Books offer help for gardeners
April 12, 2005
Now that it is spring, it is time to start thinking about planning this year’s garden. The library has a wide assortment of books on gardening and landscaping.
An excellent “no-nonsense garden guide for Westerners” is the seventh edition of the “Sunset Western Garden Book.” Starting with the 1967 edition, the “Sunset Western Garden Book” introduced a system of 24 climate zones for the western states. This system helps gardeners decide on appropriate plantings specific to their climate zone. The book is a practical guide to gardening with sections including: plant selection, a western plant encyclopedia, a resource directory, glossary of gardening terms and two very complete indexes. This book is good for any western gardener from novice to master gardener.
A companion book to the “Sunset Western Garden Book” is the “Sunset Western Garden Problem Solver.” As the title states, this book deals with garden problems and offers a comprehensive common sense guide to pest, disease and weed management. One particular section of interest offers problem-solving solutions by plant type. Also contained in this book are an encyclopedia of damaging and beneficial creatures and an encyclopedia of weeds. All these sections are complemented by color pictures for easy identification.
The “Home Landscaping Guide for Lake Tahoe and Vicinity,” put out by University of Nevada Cooperative Extension in conjunction with the Tahoe Regional Planning Agency, has specific gardening information for the Lake Tahoe Basin. The book looks at the challenges of gardening and landscaping in Tahoe’s extreme environment. The “Home Landscaping Guide…” offers “An integrated landscape, one that is beautiful, functional, easy to maintain, environmentally friendly and relatively defensible from wildfire.” Helpful information is included, such as: recommended plants lists, pest control; planting guide, seasonal maintenance for Lake Tahoe landscapes and how to conserve and improve soils. Easy to understand instructional diagrams, a glossary of terms and recommendations for further reading round out this useful book.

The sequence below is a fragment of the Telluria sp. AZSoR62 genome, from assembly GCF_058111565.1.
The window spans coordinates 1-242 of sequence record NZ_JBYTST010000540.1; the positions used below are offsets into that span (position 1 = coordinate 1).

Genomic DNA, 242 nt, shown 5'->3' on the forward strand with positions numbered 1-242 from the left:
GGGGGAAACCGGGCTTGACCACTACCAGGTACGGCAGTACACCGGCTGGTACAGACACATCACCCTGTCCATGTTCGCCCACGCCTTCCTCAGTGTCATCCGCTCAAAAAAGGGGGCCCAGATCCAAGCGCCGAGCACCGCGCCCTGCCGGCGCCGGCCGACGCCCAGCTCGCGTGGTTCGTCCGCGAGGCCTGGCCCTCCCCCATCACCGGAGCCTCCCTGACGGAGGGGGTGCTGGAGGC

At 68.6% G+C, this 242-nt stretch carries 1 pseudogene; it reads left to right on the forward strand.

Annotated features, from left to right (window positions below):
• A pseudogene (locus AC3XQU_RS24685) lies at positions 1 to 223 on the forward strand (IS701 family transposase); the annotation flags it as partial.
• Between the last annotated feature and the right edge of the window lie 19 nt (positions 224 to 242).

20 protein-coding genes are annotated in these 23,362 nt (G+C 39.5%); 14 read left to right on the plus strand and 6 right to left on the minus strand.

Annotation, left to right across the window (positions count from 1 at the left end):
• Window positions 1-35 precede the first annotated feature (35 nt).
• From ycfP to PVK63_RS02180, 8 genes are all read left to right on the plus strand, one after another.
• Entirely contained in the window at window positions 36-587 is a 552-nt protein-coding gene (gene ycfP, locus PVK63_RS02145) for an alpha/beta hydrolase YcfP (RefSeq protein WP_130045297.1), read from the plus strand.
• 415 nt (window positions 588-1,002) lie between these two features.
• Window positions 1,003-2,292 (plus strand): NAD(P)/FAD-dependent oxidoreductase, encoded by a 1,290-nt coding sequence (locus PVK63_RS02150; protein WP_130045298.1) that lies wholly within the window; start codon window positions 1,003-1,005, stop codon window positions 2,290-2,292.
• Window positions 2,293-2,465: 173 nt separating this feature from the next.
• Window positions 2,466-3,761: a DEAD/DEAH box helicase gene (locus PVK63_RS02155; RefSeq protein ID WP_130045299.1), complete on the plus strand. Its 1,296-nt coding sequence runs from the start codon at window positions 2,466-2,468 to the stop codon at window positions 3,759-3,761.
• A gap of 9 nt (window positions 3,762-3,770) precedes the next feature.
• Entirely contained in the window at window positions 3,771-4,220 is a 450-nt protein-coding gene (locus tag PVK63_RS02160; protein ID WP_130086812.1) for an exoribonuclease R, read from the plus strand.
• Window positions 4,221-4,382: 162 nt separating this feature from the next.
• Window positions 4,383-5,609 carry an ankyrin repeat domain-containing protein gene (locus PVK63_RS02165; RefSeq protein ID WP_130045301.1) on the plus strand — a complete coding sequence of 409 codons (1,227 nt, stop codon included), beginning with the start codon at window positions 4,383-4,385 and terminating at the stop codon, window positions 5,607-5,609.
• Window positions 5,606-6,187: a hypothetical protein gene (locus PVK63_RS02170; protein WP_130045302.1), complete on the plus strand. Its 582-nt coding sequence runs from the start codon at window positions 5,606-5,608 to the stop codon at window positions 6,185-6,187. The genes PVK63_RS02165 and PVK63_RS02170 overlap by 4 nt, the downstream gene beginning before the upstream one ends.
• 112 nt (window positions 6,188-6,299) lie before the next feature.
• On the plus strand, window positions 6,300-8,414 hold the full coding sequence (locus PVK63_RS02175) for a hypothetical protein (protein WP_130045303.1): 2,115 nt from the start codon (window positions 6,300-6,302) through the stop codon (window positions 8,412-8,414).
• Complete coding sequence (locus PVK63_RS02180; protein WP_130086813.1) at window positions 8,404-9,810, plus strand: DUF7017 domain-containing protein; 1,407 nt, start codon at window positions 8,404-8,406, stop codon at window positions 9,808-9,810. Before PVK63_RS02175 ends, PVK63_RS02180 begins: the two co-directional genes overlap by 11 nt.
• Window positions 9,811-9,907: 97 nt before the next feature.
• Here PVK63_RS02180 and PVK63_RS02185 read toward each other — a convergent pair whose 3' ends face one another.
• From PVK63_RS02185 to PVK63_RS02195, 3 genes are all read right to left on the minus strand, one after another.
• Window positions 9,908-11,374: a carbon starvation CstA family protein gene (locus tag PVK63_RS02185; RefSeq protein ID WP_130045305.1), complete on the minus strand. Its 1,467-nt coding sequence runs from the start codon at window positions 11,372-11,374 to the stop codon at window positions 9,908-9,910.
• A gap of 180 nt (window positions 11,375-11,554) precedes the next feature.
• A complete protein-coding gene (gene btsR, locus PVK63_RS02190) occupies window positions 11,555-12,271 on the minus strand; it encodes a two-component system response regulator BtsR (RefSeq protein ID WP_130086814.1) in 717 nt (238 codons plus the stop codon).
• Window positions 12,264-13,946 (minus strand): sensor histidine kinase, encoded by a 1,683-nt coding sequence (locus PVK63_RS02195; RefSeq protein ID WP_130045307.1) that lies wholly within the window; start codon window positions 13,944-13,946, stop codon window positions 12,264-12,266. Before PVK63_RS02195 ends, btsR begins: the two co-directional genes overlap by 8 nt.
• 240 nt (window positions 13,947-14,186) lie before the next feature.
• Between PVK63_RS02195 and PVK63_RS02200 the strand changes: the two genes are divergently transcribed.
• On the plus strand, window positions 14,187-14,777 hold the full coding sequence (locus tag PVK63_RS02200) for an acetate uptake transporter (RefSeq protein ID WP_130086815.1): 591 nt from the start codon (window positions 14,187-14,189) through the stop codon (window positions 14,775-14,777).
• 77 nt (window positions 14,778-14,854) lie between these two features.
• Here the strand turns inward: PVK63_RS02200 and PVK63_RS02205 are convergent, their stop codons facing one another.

An excellent comprehensive guide, “Taylor’s Guide to Perennials,” features an encyclopedia of 387 perennials with more than 400 color photographs. Included are sections on getting started, basic botany, garden designs and buying plants as well as a section on nurseries and seed sources. The encyclopedia also contains a description of the plants with a section on how to grow them. Similar to many of the other gardening books, the growing zone is listed for each plant.
For annual plants, “Taylor’s Guide to Annuals” by Barbara Ellis is a good choice. Arranged much like “Taylor’s Guide to Perennials,” this book features an encyclopedia of annuals illustrated with gorgeous color photographs. Included in the encyclopedia is descriptive and propagation information on each plant type. The introduction has chapters on growing annuals, biennials, and tender perennials with other information on planting and frost dates.
Recommended Stories For You
For wildflowers a good choice is “The Wildflower Book: From the Rockies West: an Easy Guide to Growing and Identifying Wildflowers” written by Donald Stokes. As the title infers this book has two purposes: a guide to growing wildflowers and an identification guide to wildflowers. Illustrated throughout with color photographs, special attention is given to growing wildflowers in the diverse habitats of the western United States. The “gallery of favorite wildflowers” chapter features growing information, identification clues, lore, and where each wildflower listed can be found.
These books and other books on gardening can be found at the Lake Tahoe Branch Library in Zephyr Cove.
– Dan Doyle is a senior library technician at the Lake Tahoe Branch Library.